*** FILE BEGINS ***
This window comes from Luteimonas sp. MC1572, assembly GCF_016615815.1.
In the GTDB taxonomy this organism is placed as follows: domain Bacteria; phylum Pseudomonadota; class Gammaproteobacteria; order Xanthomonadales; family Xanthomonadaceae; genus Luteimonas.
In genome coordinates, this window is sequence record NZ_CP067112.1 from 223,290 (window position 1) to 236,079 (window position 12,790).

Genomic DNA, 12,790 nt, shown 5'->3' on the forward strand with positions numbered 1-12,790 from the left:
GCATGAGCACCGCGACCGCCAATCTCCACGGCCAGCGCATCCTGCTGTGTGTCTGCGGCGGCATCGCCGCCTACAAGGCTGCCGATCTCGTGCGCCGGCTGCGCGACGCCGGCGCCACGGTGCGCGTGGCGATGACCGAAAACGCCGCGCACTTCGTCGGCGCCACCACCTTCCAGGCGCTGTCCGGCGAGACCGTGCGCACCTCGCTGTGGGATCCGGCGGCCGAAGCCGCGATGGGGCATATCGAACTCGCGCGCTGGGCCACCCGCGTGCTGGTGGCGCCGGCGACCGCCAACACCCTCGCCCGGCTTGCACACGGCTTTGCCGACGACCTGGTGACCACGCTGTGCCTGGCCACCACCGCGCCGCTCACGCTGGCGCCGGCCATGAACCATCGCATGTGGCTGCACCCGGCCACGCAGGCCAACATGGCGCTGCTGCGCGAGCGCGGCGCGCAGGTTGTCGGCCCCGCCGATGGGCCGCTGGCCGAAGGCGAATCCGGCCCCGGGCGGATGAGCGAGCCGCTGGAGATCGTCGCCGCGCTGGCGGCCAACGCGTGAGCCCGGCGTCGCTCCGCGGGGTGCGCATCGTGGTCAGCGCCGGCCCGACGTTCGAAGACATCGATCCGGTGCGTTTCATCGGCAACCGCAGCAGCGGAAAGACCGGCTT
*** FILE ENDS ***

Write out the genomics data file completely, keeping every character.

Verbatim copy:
This window comes from Luteimonas sp. MC1572, assembly GCF_016615815.1.
In the GTDB taxonomy this organism is placed as follows: domain Bacteria; phylum Pseudomonadota; class Gammaproteobacteria; order Xanthomonadales; family Xanthomonadaceae; genus Luteimonas.
In genome coordinates, this window is sequence record NZ_CP067112.1 from 223,290 (window position 1) to 236,079 (window position 12,790).

Genomic DNA, 12,790 nt, shown 5'->3' on the forward strand with positions numbered 1-12,790 from the left:
GCATGAGCACCGCGACCGCCAATCTCCACGGCCAGCGCATCCTGCTGTGTGTCTGCGGCGGCATCGCCGCCTACAAGGCTGCCGATCTCGTGCGCCGGCTGCGCGACGCCGGCGCCACGGTGCGCGTGGCGATGACCGAAAACGCCGCGCACTTCGTCGGCGCCACCACCTTCCAGGCGCTGTCCGGCGAGACCGTGCGCACCTCGCTGTGGGATCCGGCGGCCGAAGCCGCGATGGGGCATATCGAACTCGCGCGCTGGGCCACCCGCGTGCTGGTGGCGCCGGCGACCGCCAACACCCTCGCCCGGCTTGCACACGGCTTTGCCGACGACCTGGTGACCACGCTGTGCCTGGCCACCACCGCGCCGCTCACGCTGGCGCCGGCCATGAACCATCGCATGTGGCTGCACCCGGCCACGCAGGCCAACATGGCGCTGCTGCGCGAGCGCGGCGCGCAGGTTGTCGGCCCCGCCGATGGGCCGCTGGCCGAAGGCGAATCCGGCCCCGGGCGGATGAGCGAGCCGCTGGAGATCGTCGCCGCGCTGGCGGCCAACGCGTGAGCCCGGCGTCGCTCCGCGGGGTGCGCATCGTGGTCAGCGCCGGCCCGACGTTCGAAGACATCGATCCGGTGCGTTTCATCGGCAACCGCAGCAGCGGAAAGACCGGCTT